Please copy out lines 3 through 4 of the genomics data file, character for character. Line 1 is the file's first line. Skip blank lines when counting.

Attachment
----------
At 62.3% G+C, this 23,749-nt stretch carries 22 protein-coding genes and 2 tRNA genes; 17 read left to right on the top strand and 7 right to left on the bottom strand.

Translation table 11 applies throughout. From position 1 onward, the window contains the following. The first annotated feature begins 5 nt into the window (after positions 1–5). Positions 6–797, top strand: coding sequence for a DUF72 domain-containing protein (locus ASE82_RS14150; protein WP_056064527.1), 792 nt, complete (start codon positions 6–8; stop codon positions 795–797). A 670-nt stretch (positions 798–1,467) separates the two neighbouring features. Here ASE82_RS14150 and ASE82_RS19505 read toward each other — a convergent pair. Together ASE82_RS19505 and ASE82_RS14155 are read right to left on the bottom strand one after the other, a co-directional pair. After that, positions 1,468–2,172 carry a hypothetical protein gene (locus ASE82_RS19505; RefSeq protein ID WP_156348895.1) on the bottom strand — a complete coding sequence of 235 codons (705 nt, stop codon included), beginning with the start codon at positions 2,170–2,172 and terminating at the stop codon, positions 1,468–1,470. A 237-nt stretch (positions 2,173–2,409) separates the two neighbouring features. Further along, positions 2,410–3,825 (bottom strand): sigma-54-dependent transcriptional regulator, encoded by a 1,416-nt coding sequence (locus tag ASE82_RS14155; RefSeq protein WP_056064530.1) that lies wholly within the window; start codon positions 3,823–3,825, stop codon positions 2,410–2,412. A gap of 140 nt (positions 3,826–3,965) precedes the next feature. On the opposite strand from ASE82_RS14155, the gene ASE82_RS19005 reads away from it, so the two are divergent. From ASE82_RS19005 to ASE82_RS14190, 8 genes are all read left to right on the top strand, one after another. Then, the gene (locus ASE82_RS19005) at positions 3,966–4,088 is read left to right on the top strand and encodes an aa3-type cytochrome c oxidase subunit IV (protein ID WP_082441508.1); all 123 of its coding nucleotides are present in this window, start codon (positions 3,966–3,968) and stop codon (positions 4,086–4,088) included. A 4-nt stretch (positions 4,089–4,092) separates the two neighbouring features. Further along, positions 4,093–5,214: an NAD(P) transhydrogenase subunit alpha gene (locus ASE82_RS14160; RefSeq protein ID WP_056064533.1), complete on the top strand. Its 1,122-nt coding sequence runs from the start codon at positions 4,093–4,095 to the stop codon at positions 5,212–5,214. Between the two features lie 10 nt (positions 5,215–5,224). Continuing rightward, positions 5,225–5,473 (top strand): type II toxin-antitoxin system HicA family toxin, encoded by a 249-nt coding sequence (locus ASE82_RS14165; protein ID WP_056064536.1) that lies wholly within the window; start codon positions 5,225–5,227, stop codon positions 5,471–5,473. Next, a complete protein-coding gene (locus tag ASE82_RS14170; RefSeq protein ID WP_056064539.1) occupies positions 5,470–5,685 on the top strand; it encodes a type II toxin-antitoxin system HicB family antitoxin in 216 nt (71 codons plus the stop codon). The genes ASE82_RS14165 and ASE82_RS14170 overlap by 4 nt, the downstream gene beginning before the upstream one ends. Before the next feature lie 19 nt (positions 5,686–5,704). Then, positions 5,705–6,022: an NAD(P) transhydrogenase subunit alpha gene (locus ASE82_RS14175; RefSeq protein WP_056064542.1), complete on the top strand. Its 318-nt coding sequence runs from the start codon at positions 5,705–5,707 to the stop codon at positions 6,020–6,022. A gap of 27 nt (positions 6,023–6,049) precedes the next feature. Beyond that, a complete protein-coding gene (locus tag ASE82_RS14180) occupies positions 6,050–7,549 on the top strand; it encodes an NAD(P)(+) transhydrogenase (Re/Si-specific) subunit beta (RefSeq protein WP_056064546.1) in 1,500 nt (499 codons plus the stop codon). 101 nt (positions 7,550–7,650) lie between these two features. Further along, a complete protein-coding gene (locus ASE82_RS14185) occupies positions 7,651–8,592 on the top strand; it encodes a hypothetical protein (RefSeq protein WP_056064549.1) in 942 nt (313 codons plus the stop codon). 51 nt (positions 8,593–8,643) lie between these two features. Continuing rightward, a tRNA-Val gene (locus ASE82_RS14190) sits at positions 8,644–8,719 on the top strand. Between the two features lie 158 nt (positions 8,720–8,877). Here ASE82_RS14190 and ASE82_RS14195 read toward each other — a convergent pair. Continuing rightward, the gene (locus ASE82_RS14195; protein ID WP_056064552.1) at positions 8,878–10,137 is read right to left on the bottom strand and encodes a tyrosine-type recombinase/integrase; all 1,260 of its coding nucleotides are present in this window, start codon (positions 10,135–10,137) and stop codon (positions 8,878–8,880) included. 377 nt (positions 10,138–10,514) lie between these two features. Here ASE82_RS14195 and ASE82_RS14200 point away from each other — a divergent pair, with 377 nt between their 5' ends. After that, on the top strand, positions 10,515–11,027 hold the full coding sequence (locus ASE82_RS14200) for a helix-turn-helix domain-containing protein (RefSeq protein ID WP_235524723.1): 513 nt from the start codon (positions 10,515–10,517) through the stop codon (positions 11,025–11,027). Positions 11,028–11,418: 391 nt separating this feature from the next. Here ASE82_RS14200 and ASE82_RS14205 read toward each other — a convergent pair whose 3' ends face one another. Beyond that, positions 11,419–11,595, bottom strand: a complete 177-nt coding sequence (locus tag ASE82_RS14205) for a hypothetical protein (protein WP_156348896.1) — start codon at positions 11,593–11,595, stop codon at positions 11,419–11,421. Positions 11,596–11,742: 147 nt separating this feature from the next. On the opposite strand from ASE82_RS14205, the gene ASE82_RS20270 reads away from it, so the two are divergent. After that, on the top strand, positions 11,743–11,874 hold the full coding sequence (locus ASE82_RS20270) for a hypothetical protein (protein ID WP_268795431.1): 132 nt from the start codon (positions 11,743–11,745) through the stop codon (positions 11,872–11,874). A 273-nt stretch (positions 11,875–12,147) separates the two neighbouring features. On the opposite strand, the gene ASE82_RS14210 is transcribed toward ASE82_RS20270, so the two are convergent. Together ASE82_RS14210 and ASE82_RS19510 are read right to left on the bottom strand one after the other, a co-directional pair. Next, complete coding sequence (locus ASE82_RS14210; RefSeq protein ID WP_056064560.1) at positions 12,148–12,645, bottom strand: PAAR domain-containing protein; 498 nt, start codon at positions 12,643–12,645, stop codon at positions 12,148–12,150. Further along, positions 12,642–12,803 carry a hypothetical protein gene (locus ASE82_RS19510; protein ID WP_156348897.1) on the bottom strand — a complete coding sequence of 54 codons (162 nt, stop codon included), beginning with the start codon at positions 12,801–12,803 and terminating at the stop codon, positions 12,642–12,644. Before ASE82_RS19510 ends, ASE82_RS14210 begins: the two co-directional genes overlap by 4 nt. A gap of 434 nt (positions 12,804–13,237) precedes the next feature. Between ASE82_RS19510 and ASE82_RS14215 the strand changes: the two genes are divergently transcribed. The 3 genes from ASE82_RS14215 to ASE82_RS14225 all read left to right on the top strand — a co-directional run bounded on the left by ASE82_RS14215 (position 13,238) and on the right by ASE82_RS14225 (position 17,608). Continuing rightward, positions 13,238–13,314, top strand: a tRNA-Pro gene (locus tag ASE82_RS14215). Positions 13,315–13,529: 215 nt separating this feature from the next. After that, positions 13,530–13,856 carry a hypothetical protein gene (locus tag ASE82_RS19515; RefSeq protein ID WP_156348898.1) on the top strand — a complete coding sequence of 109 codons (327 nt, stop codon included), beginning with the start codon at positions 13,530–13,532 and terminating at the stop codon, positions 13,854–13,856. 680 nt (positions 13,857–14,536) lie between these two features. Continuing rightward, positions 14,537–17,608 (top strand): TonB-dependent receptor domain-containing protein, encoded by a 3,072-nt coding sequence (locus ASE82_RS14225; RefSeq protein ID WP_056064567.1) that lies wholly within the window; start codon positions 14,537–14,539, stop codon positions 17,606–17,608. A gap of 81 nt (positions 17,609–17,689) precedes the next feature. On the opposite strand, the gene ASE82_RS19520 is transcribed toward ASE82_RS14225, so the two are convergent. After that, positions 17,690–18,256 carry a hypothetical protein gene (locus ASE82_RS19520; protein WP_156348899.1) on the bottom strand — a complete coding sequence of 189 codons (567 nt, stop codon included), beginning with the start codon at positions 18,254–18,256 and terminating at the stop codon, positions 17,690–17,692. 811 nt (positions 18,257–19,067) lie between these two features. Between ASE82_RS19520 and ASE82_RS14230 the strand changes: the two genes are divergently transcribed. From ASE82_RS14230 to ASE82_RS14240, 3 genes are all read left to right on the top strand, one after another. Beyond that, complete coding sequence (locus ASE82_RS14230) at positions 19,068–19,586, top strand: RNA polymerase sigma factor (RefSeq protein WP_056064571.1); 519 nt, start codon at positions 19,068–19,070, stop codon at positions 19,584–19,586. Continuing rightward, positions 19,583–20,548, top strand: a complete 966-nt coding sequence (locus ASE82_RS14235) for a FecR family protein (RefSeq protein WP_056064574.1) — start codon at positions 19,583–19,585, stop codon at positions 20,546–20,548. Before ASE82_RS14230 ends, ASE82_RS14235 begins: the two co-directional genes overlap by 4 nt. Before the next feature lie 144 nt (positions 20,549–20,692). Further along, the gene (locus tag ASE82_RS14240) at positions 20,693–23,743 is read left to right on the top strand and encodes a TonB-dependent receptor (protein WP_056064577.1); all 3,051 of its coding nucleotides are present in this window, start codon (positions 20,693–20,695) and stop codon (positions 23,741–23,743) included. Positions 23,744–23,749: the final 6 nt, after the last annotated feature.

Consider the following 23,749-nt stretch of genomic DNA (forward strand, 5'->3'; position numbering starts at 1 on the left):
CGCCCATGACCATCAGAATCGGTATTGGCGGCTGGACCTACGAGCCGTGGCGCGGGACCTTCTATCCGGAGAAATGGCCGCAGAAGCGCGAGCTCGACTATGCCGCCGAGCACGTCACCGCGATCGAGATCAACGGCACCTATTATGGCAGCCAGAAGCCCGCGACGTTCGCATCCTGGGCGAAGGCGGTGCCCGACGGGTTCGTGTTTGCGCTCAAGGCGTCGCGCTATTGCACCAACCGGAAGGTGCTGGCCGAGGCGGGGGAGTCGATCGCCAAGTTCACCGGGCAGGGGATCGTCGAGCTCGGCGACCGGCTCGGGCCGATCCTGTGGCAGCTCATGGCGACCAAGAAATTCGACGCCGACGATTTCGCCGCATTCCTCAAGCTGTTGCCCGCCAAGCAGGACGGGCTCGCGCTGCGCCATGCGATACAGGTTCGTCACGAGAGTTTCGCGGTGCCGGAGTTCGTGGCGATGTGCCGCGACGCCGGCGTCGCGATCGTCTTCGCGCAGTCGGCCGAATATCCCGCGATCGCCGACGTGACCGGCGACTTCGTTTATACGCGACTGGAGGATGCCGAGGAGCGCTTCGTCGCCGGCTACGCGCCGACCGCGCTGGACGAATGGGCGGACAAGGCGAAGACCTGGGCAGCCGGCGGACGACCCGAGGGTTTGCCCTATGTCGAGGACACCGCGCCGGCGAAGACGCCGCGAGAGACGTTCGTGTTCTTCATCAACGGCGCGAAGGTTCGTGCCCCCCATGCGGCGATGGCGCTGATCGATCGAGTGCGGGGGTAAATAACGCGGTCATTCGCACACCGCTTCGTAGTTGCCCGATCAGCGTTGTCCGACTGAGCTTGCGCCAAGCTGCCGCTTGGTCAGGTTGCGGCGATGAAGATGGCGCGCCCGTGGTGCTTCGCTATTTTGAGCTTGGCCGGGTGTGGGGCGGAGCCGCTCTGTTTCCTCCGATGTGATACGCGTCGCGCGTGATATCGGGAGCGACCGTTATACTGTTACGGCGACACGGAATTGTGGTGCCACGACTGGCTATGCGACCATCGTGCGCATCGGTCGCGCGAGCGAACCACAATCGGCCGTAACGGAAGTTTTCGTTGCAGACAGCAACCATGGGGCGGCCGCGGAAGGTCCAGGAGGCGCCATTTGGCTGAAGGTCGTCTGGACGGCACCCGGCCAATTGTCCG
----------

Consider the following 23,749-nt stretch of genomic DNA (forward strand, 5'->3'; position numbering starts at 1 on the left):
CGCCCATGACCATCAGAATCGGTATTGGCGGCTGGACCTACGAGCCGTGGCGCGGGACCTTCTATCCGGAGAAATGGCCGCAGAAGCGCGAGCTCGACTATGCCGCCGAGCACGTCACCGCGATCGAGATCAACGGCACCTATTATGGCAGCCAGAAGCCCGCGACGTTCGCATCCTGGGCGAAGGCGGTGCCCGACGGGTTCGTGTTTGCGCTCAAGGCGTCGCGCTATTGCACCAACCGGAAGGTGCTGGCCGAGGCGGGGGAGTCGATCGCCAAGTTCACCGGGCAGGGGATCGTCGAGCTCGGCGACCGGCTCGGGCCGATCCTGTGGCAGCTCATGGCGACCAAGAAATTCGACGCCGACGATTTCGCCGCATTCCTCAAGCTGTTGCCCGCCAAGCAGGACGGGCTCGCGCTGCGCCATGCGATACAGGTTCGTCACGAGAGTTTCGCGGTGCCGGAGTTCGTGGCGATGTGCCGCGACGCCGGCGTCGCGATCGTCTTCGCGCAGTCGGCCGAATATCCCGCGATCGCCGACGTGACCGGCGACTTCGTTTATACGCGACTGGAGGATGCCGAGGAGCGCTTCGTCGCCGGCTACGCGCCGACCGCGCTGGACGAATGGGCGGACAAGGCGAAGACCTGGGCAGCCGGCGGACGACCCGAGGGTTTGCCCTATGTCGAGGACACCGCGCCGGCGAAGACGCCGCGAGAGACGTTCGTGTTCTTCATCAACGGCGCGAAGGTTCGTGCCCCCCATGCGGCGATGGCGCTGATCGATCGAGTGCGGGGGTAAATAACGCGGTCATTCGCACACCGCTTCGTAGTTGCCCGATCAGCGTTGTCCGACTGAGCTTGCGCCAAGCTGCCGCTTGGTCAGGTTGCGGCGATGAAGATGGCGCGCCCGTGGTGCTTCGCTATTTTGAGCTTGGCCGGGTGTGGGGCGGAGCCGCTCTGTTTCCTCCGATGTGATACGCGTCGCGCGTGATATCGGGAGCGACCGTTATACTGTTACGGCGACACGGAATTGTGGTGCCACGACTGGCTATGCGACCATCGTGCGCATCGGTCGCGCGAGCGAACCACAATCGGCCGTAACGGAAGTTTTCGTTGCAGACAGCAACCATGGGGCGGCCGCGGAAGGTCCAGGAGGCGCCATTTGGCTGAAGGTCGTCTGGACGGCACCCGGCCAATTGTCCG